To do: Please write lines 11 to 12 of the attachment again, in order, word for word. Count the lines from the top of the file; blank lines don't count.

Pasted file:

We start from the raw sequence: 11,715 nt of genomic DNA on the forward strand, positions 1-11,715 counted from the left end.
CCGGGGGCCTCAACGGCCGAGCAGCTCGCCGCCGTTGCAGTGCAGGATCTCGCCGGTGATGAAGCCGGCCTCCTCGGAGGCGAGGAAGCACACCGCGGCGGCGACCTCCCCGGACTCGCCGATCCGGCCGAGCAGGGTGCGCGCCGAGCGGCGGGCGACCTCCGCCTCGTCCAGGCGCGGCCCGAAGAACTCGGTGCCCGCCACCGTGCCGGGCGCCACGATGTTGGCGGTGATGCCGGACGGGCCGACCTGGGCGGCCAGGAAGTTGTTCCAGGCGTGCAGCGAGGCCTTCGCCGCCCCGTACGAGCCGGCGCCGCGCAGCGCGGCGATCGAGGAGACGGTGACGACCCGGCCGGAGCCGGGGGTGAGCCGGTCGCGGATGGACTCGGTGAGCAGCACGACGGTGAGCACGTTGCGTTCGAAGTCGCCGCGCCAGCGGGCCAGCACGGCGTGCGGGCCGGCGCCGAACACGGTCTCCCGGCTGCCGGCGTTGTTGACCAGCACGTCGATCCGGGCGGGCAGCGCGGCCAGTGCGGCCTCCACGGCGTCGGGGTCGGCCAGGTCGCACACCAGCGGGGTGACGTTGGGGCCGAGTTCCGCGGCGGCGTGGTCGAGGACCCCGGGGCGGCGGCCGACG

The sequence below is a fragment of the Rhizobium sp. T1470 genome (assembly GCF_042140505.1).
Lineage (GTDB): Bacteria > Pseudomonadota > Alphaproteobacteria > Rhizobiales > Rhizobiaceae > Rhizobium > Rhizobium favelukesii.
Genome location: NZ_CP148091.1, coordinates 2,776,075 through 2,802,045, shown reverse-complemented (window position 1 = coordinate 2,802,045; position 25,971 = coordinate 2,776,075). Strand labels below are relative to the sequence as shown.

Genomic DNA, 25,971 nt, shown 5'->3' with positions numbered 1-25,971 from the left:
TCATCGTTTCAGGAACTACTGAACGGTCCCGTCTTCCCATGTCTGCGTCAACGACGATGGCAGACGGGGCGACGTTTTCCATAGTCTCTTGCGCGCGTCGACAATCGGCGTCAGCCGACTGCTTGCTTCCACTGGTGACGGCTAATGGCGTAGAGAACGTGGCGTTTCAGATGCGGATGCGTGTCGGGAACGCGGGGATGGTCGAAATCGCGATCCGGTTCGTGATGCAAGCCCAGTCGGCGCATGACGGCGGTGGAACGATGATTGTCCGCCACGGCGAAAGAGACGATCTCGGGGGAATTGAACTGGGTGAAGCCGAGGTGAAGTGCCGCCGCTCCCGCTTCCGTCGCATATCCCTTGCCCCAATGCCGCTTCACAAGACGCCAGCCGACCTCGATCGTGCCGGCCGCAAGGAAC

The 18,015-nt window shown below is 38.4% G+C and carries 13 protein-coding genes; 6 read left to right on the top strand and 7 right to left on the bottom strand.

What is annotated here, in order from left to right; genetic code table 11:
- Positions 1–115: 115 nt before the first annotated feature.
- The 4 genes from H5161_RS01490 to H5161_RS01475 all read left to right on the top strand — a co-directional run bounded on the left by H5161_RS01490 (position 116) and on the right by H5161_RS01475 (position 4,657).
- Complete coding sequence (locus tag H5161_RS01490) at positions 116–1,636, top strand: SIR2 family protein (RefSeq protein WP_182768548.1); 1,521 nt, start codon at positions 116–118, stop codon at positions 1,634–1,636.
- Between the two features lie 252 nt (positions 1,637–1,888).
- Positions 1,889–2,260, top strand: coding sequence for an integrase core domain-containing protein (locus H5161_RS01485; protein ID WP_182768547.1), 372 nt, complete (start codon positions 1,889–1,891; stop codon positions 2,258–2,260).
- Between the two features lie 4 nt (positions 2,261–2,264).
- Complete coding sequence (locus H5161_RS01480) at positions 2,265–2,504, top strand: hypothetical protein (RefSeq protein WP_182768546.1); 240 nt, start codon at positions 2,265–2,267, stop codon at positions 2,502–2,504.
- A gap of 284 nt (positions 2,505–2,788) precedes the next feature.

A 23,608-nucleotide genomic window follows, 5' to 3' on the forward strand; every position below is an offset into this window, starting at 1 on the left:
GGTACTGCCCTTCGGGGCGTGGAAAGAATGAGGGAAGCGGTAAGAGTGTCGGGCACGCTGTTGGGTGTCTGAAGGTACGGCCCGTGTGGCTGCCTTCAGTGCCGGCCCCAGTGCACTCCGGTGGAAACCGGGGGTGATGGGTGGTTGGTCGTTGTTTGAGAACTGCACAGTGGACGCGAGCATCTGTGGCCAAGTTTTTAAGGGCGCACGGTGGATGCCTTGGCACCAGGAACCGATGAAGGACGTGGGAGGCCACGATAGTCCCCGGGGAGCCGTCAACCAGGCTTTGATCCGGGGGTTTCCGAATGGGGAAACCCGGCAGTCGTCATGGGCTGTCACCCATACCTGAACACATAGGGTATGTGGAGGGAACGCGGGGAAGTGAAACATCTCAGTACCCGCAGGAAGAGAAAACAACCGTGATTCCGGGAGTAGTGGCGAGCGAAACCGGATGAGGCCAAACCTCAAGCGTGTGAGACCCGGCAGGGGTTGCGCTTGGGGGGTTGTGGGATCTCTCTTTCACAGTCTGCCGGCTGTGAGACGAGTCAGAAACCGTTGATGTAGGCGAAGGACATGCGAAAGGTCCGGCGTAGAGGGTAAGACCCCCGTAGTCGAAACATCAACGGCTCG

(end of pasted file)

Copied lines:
- The 4 genes from H5161_RS01490 to H5161_RS01475 all read left to right on the top strand — a co-directional run bounded on the left by H5161_RS01490 (position 116) and on the right by H5161_RS01475 (position 4,657).
- Complete coding sequence (locus tag H5161_RS01490) at positions 116–1,636, top strand: SIR2 family protein (RefSeq protein WP_182768548.1); 1,521 nt, start codon at positions 116–118, stop codon at positions 1,634–1,636.